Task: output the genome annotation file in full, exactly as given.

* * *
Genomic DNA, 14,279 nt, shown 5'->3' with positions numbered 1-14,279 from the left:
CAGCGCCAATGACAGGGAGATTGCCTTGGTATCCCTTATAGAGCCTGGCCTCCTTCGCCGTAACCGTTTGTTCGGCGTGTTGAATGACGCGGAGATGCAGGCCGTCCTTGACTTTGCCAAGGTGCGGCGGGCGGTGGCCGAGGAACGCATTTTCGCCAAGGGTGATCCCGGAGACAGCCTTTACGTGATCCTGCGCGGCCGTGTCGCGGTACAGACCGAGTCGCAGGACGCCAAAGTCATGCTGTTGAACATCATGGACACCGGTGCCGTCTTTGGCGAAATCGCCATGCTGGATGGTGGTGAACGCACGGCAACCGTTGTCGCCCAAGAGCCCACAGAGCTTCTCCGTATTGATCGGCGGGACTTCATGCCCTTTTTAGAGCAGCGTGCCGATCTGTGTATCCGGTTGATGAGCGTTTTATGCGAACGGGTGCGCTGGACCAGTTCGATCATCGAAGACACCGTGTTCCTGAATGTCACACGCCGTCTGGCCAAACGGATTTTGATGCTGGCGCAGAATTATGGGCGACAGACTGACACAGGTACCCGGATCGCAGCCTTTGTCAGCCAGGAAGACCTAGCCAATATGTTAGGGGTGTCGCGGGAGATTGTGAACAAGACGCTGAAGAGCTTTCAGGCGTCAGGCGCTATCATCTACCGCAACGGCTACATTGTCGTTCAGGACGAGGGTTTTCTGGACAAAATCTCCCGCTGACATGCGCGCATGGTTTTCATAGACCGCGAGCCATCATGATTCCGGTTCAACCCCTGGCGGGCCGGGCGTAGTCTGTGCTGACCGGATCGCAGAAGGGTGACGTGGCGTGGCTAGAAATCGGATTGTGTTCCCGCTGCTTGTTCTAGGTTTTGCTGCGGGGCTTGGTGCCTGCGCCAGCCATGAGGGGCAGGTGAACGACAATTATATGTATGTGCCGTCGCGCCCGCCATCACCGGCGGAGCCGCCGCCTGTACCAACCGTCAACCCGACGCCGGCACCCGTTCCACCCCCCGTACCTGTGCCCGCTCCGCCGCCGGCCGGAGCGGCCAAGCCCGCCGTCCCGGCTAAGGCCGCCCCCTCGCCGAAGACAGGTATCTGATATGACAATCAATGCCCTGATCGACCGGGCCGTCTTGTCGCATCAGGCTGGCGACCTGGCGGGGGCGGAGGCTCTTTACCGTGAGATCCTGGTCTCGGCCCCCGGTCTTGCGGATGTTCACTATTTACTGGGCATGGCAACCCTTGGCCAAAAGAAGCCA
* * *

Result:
Genomic DNA, 14,279 nt, shown 5'->3' with positions numbered 1-14,279 from the left:
CAGCGCCAATGACAGGGAGATTGCCTTGGTATCCCTTATAGAGCCTGGCCTCCTTCGCCGTAACCGTTTGTTCGGCGTGTTGAATGACGCGGAGATGCAGGCCGTCCTTGACTTTGCCAAGGTGCGGCGGGCGGTGGCCGAGGAACGCATTTTCGCCAAGGGTGATCCCGGAGACAGCCTTTACGTGATCCTGCGCGGCCGTGTCGCGGTACAGACCGAGTCGCAGGACGCCAAAGTCATGCTGTTGAACATCATGGACACCGGTGCCGTCTTTGGCGAAATCGCCATGCTGGATGGTGGTGAACGCACGGCAACCGTTGTCGCCCAAGAGCCCACAGAGCTTCTCCGTATTGATCGGCGGGACTTCATGCCCTTTTTAGAGCAGCGTGCCGATCTGTGTATCCGGTTGATGAGCGTTTTATGCGAACGGGTGCGCTGGACCAGTTCGATCATCGAAGACACCGTGTTCCTGAATGTCACACGCCGTCTGGCCAAACGGATTTTGATGCTGGCGCAGAATTATGGGCGACAGACTGACACAGGTACCCGGATCGCAGCCTTTGTCAGCCAGGAAGACCTAGCCAATATGTTAGGGGTGTCGCGGGAGATTGTGAACAAGACGCTGAAGAGCTTTCAGGCGTCAGGCGCTATCATCTACCGCAACGGCTACATTGTCGTTCAGGACGAGGGTTTTCTGGACAAAATCTCCCGCTGACATGCGCGCATGGTTTTCATAGACCGCGAGCCATCATGATTCCGGTTCAACCCCTGGCGGGCCGGGCGTAGTCTGTGCTGACCGGATCGCAGAAGGGTGACGTGGCGTGGCTAGAAATCGGATTGTGTTCCCGCTGCTTGTTCTAGGTTTTGCTGCGGGGCTTGGTGCCTGCGCCAGCCATGAGGGGCAGGTGAACGACAATTATATGTATGTGCCGTCGCGCCCGCCATCACCGGCGGAGCCGCCGCCTGTACCAACCGTCAACCCGACGCCGGCACCCGTTCCACCCCCCGTACCTGTGCCCGCTCCGCCGCCGGCCGGAGCGGCCAAGCCCGCCGTCCCGGCTAAGGCCGCCCCCTCGCCGAAGACAGGTATCTGATATGACAATCAATGCCCTGATCGACCGGGCCGTCTTGTCGCATCAGGCTGGCGACCTGGCGGGGGCGGAGGCTCTTTACCGTGAGATCCTGGTCTCGGCCCCCGGTCTTGCGGATGTTCACTATTTACTGGGCATGGCAACCCTTGGCCAAAAGAAGCCA